Illustration: CESSDA (Illustration: CESSDA)

Builds on existing technology

CESSDA RI's technical set-up builds primarily upon technology developed and owned by NSD. The project consists of a series of modular, individualised work packages.

“The expansion won’t require much alteration of the existing data portal,” states Mr Henrichsen. “We have come a long way in terms of technology and standards. We have good systems, but the aim is of course to expand upon these. Further developing the service will include authentication and access solutions, standards for metadata, and implementing controlled management tools. In addition we will examine the potential of using grid technology and improved tools for harmonisation of data.

Widespread ripple effects

The national implications of the project will be extensive. Norway will be positioned at the forefront of data expertise and access. “We are building a strong centre of expertise that will prove extremely valuable to our social science community, as well as to other fields. The technology being developed and the broad channels for dissemination of data will make it feasible to use the centre in environmental research, medicine and the humanities. What’s more, its very structure will open more possibilities for collaboration between scientific disciplines.”

Cross-national surveys

Another important element of this European cooperation is its potential for international perspectives. “The way we standardise and document data between the different countries,” Mr Henrichsen adds, “will promote cross-national surveys. Data on Norwegian conditions will be stored in a format that allows comparative analysis, so that Norwegian researchers can retrieve relevant data on other countries, just as data on Norway can be utilised in international comparisons.”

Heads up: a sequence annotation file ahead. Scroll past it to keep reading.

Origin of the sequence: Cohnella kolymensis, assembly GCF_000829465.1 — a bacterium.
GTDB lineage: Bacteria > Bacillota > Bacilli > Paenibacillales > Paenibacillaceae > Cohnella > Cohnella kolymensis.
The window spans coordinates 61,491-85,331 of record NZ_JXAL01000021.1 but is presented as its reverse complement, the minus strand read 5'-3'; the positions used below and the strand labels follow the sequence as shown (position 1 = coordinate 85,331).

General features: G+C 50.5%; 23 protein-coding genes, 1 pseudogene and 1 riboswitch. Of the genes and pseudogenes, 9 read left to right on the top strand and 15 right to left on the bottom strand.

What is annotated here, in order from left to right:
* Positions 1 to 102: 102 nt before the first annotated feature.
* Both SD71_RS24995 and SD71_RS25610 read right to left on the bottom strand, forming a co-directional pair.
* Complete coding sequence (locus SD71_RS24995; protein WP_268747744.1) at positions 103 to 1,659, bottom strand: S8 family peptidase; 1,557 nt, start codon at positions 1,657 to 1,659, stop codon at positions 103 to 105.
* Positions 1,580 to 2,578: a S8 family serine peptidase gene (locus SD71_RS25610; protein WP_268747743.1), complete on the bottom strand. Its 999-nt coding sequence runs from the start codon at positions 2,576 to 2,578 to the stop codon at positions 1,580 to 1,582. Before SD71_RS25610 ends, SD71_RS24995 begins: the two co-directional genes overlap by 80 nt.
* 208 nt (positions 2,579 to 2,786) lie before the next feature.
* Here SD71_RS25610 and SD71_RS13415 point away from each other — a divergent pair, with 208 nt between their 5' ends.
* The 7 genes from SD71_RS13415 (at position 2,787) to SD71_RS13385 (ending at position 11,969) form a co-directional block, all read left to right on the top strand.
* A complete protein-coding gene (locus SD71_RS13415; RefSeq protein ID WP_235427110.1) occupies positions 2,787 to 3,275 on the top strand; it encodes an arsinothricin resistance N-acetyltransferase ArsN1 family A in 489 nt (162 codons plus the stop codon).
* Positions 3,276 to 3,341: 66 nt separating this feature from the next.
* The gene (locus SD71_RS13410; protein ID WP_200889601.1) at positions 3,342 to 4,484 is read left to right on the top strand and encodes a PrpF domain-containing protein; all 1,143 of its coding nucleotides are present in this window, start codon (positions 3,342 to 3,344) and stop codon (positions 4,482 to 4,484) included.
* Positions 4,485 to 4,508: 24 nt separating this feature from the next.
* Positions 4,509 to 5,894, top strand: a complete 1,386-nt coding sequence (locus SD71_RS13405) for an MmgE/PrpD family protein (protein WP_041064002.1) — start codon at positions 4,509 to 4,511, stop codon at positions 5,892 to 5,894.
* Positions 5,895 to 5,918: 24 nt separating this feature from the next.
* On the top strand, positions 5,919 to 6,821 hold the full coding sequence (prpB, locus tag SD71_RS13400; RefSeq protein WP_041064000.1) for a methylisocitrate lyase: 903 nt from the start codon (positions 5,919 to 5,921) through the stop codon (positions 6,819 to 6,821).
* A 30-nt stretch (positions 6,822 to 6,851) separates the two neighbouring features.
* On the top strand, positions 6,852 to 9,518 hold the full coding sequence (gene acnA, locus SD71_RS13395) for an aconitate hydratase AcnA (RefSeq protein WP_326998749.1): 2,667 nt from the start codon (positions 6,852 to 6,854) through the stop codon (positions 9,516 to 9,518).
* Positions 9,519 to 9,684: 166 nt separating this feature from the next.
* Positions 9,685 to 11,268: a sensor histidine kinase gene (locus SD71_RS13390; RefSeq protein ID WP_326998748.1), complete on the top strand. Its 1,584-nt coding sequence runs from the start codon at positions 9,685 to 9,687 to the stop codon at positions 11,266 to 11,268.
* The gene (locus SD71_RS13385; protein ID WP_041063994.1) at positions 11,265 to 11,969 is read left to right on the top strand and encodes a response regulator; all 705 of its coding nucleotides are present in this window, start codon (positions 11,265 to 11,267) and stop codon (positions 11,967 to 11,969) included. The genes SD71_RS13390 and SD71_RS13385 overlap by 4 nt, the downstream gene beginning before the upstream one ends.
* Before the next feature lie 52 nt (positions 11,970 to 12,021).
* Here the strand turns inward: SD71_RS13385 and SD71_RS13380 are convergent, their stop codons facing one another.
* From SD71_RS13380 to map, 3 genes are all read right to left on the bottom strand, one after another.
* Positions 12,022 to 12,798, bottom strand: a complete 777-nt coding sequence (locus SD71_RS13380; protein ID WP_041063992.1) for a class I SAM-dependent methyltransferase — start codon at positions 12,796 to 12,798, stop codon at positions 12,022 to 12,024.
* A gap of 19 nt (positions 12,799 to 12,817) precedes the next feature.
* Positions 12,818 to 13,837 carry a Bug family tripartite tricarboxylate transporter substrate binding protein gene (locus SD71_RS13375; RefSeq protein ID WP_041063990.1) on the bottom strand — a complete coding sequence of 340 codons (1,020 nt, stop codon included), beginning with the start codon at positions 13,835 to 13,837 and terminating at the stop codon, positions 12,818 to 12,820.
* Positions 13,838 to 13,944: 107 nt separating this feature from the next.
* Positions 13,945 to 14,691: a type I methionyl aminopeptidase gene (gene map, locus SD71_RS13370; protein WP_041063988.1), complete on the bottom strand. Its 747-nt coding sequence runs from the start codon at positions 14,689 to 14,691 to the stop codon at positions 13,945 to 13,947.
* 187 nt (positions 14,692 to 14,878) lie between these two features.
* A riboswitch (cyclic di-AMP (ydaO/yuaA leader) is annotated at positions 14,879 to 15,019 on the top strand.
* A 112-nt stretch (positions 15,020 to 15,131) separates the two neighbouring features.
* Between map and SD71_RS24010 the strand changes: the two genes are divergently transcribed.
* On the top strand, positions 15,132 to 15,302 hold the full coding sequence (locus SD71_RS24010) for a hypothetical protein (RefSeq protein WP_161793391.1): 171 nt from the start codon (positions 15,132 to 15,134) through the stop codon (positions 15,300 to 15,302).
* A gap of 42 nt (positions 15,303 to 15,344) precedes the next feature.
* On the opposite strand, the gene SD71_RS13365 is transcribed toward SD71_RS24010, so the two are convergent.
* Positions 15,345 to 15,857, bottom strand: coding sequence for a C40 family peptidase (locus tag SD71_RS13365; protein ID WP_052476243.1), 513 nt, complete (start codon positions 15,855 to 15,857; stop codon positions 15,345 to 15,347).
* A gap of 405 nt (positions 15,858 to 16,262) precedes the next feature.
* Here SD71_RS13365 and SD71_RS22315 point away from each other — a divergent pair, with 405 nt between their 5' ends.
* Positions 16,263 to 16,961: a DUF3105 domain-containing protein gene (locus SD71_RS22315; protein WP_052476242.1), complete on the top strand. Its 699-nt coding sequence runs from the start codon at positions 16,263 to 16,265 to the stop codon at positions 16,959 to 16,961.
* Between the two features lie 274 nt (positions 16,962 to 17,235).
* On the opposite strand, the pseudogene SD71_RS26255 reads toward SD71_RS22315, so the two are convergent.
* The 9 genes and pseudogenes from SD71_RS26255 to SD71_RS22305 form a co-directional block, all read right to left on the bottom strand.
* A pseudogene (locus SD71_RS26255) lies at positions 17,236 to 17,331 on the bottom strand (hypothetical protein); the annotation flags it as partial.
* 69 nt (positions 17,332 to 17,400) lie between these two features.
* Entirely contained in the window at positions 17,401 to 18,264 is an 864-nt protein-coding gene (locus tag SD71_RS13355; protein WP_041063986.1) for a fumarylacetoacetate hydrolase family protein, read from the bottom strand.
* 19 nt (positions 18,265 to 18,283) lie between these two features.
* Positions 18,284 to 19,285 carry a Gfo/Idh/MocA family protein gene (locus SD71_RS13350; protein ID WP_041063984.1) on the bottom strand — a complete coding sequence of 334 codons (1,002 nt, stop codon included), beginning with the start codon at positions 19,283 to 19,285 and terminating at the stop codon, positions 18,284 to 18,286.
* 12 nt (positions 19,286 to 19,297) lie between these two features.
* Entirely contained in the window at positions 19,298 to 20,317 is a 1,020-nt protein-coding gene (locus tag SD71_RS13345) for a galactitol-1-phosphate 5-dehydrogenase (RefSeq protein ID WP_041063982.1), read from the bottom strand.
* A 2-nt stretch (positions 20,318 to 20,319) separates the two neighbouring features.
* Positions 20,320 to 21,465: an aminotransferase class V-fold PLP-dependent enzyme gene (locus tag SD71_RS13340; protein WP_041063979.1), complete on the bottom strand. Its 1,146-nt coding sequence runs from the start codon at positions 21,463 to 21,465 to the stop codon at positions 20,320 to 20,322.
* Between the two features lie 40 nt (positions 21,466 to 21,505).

International executive committee appointed

An executive committee has been formed, comprising representatives from the ministries of those countries that have signed the CESSDA agreement or have declared their intent to do so soon.

Bjørn Henrichsen will now oversee the task of establishing statutes, cost apportionment, and any necessary integration of the European Research Infrastructure Consortium (ERIC) legal instrument. The results of these efforts are scheduled to be presented to the European Commission in early 2011.

The European Strategy Forum for Research Infrastructures (ESFRI)
  • Advisory body for European research ministries; established in 2002.
  • Forum for national representatives working with strategic concerns related to the coordination and expansion of complex, cost-intensive research infrastructure in Europe.
  • In 2006 ESFRI submitted a roadmap for large-scale research infrastructure; this was updated in 2008 to encompass 44 projects spanning a wide range of science and technology areas.
  • In autumn 2006 the Norwegian Ministry of Education and Research asked the Research Council of Norway to head the development of a strategic approach to the ESFRI proposal.
  • The Research Council will draw up a basis for decision-making and submit recommendations for Norwegian participation.
  • Once the scope, focus and international distribution of tasks of ESFRI projects have been clarified, the Norwegian groups wishing to participate must submit their proposals for consideration under Norway’s National Financing Initiative for Research Infrastructure, where their proposals will be assessed on both scientific and strategic grounds on a par with national projects.
  • Norwegian participants are involved in the preparatory-phase work of 21 ESFRI projects.


Written by:
Tore Espedal/Else Lie. Translation: Darren McKellep/Carol B. Eckmann